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Trains of thought

The annual competitive equestrian season almost seems to have an energy all of its own-it is almost like a train that doesn’t cease until it reaches its end destination. From January until November, life is planned around the brief station stops that make up the show calendar. You can board and disembark whenever you like, but nothing derails the train. Nothing, that is, except a global pandemic.

It is safe to say that covid has affected everyone and everything. Whilst professionals and producers have-for the most part-been able to keep going, it has been more of a struggle for the amateurs, the private producers, the hobby riders and the youth divisions. The periodic disruptions of the past eighteen months often made it difficult to plan and prepare for competition, and for quite a lot of folk, their usual forward momentum was significantly impeded.

As a result, many people seem to be finding it difficult to get ‘back on track’, now that restrictions have been eased. For some, their usual motivation has rather unnervingly deserted them. Whilst horses and horse shows do not define a person’s character, the loss of inclination towards same can bring up feelings of discomfort and incongruence. If you are someone who has been a regular on the train for many years, you perhaps partly do subconsciously identify as a passenger on the train. If you then find yourself looking at the train and feeling like you don’t much want to board it, what does that mean for you? Are you fed up with trains? Does missing some of the stations mean that the journey is not quite as fulfilling now as it once was? Do you need to miss the train this time, and get ready for the next great January departure? Or have you spent so much time on this train, that you hadn’t given much thought to the train-until there was no train anymore? How can you reclaim your desire to get back on the goddamn train?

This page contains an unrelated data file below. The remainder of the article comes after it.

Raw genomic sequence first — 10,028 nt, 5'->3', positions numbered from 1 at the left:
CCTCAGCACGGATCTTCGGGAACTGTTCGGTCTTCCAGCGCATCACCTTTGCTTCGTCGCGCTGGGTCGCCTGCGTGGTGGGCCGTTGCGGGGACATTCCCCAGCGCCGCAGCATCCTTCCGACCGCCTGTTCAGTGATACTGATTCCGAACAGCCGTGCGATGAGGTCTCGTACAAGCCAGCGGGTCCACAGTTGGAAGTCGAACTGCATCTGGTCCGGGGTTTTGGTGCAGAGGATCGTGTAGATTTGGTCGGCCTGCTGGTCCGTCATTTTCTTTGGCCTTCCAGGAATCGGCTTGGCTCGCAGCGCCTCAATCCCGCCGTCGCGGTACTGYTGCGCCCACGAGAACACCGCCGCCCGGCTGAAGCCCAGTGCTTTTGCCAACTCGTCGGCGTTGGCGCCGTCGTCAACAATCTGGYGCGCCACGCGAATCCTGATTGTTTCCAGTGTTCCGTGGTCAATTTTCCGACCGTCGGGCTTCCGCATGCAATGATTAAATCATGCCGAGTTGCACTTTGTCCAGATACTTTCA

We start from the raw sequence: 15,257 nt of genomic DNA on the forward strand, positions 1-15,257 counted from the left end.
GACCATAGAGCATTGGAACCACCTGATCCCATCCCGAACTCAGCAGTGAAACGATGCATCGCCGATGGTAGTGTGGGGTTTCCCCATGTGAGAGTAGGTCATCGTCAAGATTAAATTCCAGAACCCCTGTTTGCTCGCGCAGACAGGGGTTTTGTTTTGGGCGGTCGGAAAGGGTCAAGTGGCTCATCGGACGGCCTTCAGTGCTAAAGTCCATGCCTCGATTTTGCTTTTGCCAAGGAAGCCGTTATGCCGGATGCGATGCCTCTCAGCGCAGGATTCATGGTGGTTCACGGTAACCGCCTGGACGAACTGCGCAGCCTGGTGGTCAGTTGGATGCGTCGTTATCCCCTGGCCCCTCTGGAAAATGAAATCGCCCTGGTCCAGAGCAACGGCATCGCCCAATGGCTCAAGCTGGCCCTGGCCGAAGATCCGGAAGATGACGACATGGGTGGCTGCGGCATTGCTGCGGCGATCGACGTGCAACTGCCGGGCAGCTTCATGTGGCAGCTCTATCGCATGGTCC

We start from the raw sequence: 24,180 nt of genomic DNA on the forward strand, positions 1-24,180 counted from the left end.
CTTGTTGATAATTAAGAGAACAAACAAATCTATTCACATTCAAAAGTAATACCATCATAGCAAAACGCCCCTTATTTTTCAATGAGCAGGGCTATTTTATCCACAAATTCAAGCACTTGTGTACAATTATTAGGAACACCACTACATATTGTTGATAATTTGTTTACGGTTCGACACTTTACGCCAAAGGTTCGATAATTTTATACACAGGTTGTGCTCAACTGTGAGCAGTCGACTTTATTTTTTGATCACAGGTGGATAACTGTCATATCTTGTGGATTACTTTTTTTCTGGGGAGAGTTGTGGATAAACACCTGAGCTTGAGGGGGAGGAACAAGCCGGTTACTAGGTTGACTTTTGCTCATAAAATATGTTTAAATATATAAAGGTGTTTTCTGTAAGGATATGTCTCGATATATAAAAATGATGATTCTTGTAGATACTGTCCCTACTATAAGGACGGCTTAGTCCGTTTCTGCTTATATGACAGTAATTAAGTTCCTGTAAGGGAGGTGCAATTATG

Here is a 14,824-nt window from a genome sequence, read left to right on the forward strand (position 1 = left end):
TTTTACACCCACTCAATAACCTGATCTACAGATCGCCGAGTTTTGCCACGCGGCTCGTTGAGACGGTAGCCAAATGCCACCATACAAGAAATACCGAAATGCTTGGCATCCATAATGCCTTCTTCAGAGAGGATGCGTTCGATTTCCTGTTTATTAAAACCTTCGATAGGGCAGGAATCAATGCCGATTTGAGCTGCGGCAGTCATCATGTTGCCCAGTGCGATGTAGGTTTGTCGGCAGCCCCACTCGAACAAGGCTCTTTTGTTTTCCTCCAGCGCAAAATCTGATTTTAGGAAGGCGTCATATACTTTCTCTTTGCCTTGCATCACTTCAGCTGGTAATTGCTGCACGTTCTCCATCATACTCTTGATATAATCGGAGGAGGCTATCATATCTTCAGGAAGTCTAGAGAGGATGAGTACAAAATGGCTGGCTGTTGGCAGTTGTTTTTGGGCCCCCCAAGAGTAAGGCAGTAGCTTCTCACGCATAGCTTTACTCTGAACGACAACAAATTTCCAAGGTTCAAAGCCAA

Enough with the trains already.

In absolute truth, I don’t have any magic solutions. I think how a person feels is individual to that person, and so the onus should be on each of us who are struggling, to conduct a sort of ‘life audit’.

Some useful things to mull over might include-

  • What is it about horses and competing that you really love?

  • What has changed for you over the last eighteen months?

  • Do you still have the same resources available to you?

  • Are there now other people, things or interests in your life that are a priority?

  • Do you need to take a break and step away for a while, or are horses and/or competing something that brings much needed head space and enjoyment?

  • What would it need to look like now, to provoke your interest or enthusiasm?

  • Can you change the plan, or can you make it more manageable for a while?

If motivation has truly deserted you, could you allow yourself to consider being ok about it for a while? Horses are always there-if you take a break, you can go back at any time. Not every opportunity follows this same template, and we only have one life. Sometimes, being patient with yourself and allowing life to happen organically, can open doors and avenues you might never have dreamed possible before. Other times, a little space and time can bring the desire and the motivation for your sport back stronger than ever, with better clarity and vision.

Life happens to us all, and if we are lucky, we get to stay around for a while. Make the most of it! Be kind to yourself-and to others-and listen honestly to yourself. You’ll work it all out.

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